Animals have inspired artists around the world for centuries. The Biblical dove carries an olive branch, a harbinger of peace. Native American totems depict animal guides who help people along the journey of life. Pictures carved in volcanic rock in New Mexico’s Petroglyph National Monument document relationships between humans and other animals.
When visiting Santa Fe, I love looking for animals in art as I gallery-hop. The Canyon Road art artery led me to Waxlander Gallery, whose artists include Lori Faye Bock. When I look at Bock’s colorful animals, they seem to have souls that transcend two dimensions.
I immediately connected with her artist statement: “Knowing animals and caring for them is one of life’s joys. Even the most ordinary-seeming animals are truly extraordinary and give us so much.” Bock lives with her husband, dogs, cats, and sheep near Santa Fe in Abiquiu, a land that lured artist Georgia O’Keeffe from the big city. Bock’s paintings convey humor, wonder, and emotional punch all at once.
A different portrayal of animals is on display at Blue Rain Gallery in the historic Plaza district. Gazing at Tammy Garcia’s exquisite bear sculptures, you feel their heft and curves. Her inventive bronze tiles depicting birds and other animals feel contemporary while echoing ancient traditions. Garcia wraps daringly shaped vessels with jigsaw motifs that silently tell stories.
At Rainbow Gate, a family of potters create tableware bearing cheery turtles, frogs, and other species.
When your cravings shift from art to food, Santa Fe obliges. The city has attracted great chefs, many aware of the growing number of vegetarian and vegan foodies. For example, Oliver Ridgeway at Inn of the Anasazi does wonders with miniature heirloom beets, puréed gazpacho, and vegetable-grain medleys.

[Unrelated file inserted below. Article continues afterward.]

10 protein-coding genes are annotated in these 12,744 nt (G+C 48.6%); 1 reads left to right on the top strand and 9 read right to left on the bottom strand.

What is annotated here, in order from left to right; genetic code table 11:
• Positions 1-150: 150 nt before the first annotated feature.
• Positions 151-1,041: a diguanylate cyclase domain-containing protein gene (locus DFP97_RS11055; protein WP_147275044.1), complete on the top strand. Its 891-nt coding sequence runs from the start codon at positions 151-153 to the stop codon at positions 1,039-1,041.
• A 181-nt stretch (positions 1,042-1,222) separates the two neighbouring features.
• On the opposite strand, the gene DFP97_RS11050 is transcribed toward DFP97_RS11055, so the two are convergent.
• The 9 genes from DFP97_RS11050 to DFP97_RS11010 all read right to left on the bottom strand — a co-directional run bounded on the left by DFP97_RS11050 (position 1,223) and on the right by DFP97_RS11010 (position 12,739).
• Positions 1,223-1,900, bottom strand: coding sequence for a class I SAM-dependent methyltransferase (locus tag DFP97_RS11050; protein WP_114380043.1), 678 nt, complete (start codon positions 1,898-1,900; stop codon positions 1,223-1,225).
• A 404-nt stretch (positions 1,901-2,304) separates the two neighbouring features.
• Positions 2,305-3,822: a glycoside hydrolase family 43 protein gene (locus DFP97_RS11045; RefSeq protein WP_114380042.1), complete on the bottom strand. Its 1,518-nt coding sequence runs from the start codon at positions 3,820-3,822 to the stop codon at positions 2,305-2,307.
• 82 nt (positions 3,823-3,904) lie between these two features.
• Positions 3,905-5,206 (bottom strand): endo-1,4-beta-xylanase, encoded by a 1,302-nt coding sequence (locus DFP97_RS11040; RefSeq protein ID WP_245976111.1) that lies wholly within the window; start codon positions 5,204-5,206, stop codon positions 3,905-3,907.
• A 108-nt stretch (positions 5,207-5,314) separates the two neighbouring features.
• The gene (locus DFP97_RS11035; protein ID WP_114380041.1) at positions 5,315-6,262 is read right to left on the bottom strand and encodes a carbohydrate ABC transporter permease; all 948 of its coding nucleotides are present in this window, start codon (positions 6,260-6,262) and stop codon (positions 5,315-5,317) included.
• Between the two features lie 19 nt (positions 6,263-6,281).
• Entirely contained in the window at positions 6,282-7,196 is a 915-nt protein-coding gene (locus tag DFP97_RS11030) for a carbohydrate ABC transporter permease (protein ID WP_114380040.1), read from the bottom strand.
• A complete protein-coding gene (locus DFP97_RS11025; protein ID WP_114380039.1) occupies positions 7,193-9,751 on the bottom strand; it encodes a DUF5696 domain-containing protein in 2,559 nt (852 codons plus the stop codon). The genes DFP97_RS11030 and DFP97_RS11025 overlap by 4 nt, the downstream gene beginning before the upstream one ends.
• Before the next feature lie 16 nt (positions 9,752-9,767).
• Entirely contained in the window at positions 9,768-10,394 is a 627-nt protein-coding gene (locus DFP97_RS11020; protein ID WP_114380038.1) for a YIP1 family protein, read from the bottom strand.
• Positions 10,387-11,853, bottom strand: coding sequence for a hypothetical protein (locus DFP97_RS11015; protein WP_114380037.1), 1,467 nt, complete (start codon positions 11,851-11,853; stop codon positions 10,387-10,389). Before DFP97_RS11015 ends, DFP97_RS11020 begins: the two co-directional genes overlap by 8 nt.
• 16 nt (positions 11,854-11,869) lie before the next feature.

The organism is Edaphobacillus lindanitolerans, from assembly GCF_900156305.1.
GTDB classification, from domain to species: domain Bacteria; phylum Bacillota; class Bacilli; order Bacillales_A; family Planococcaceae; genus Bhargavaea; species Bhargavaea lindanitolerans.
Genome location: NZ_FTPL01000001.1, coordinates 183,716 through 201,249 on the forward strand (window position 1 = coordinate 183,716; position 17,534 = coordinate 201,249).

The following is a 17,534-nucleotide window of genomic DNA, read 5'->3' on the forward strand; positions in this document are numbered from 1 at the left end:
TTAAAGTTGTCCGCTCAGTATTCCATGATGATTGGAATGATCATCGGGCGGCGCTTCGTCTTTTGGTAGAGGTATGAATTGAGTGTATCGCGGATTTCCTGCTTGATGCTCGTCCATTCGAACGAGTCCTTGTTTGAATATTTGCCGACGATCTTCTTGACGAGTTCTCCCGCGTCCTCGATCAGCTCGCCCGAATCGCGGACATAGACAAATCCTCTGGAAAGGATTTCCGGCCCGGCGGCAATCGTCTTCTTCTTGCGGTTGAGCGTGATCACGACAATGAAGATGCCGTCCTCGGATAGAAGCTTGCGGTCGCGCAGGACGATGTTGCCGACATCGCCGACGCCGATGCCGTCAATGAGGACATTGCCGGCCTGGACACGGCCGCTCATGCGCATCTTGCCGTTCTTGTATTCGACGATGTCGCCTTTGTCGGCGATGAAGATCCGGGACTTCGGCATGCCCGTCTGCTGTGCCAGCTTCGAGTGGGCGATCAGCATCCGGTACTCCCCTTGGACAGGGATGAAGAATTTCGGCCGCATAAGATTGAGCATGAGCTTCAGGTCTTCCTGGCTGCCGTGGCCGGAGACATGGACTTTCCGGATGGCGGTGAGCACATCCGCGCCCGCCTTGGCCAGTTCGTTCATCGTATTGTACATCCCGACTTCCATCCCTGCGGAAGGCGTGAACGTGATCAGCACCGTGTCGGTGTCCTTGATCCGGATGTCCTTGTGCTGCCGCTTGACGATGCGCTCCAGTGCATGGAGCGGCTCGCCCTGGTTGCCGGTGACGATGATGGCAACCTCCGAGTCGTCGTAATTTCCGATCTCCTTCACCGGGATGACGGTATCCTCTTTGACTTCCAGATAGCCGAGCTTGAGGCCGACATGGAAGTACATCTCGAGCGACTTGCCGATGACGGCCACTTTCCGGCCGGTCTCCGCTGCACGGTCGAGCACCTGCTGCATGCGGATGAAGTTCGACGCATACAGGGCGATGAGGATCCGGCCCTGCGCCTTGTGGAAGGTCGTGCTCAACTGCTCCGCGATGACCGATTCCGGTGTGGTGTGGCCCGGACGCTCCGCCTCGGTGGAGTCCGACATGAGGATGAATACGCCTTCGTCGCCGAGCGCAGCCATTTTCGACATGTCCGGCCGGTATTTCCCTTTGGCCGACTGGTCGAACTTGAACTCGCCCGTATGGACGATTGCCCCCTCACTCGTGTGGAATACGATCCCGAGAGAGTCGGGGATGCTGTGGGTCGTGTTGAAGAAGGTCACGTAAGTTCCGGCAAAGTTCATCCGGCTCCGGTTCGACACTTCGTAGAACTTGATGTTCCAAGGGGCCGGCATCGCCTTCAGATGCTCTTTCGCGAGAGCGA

Venture beyond the Plaza to support terrific, bargain-priced restaurants committed to vegan cuisine. Annapurna proves that health foods can taste sinfully good. Its ayurvedic healing menu includes dozens of vegan, gluten-free, and wheat-free choices. Agave nectar and rice syrup is used instead of refined sugar. In the Idli Sambhar, lentils, rice, and herbs are steamed into moist cakes (with coconut chutney!) and the Thaali plate combines chapati flatbread, Dal, and veggies. And the Dosa wraps rock.
Santa Fe also has many hotels that welcome guests traveling with companion animals. Info for visitors can be found at http://www.santafe.org.
The next time I visit, I’m dining at the Tree House. Know a rave-worthy eatery in Santa Fe? Found a favorite piece of art celebrating animals during your travels? Share!
Finally, my dear Prime readers, I have a quick announcement to make: You can now follow me on Twitter (@TravelVeg).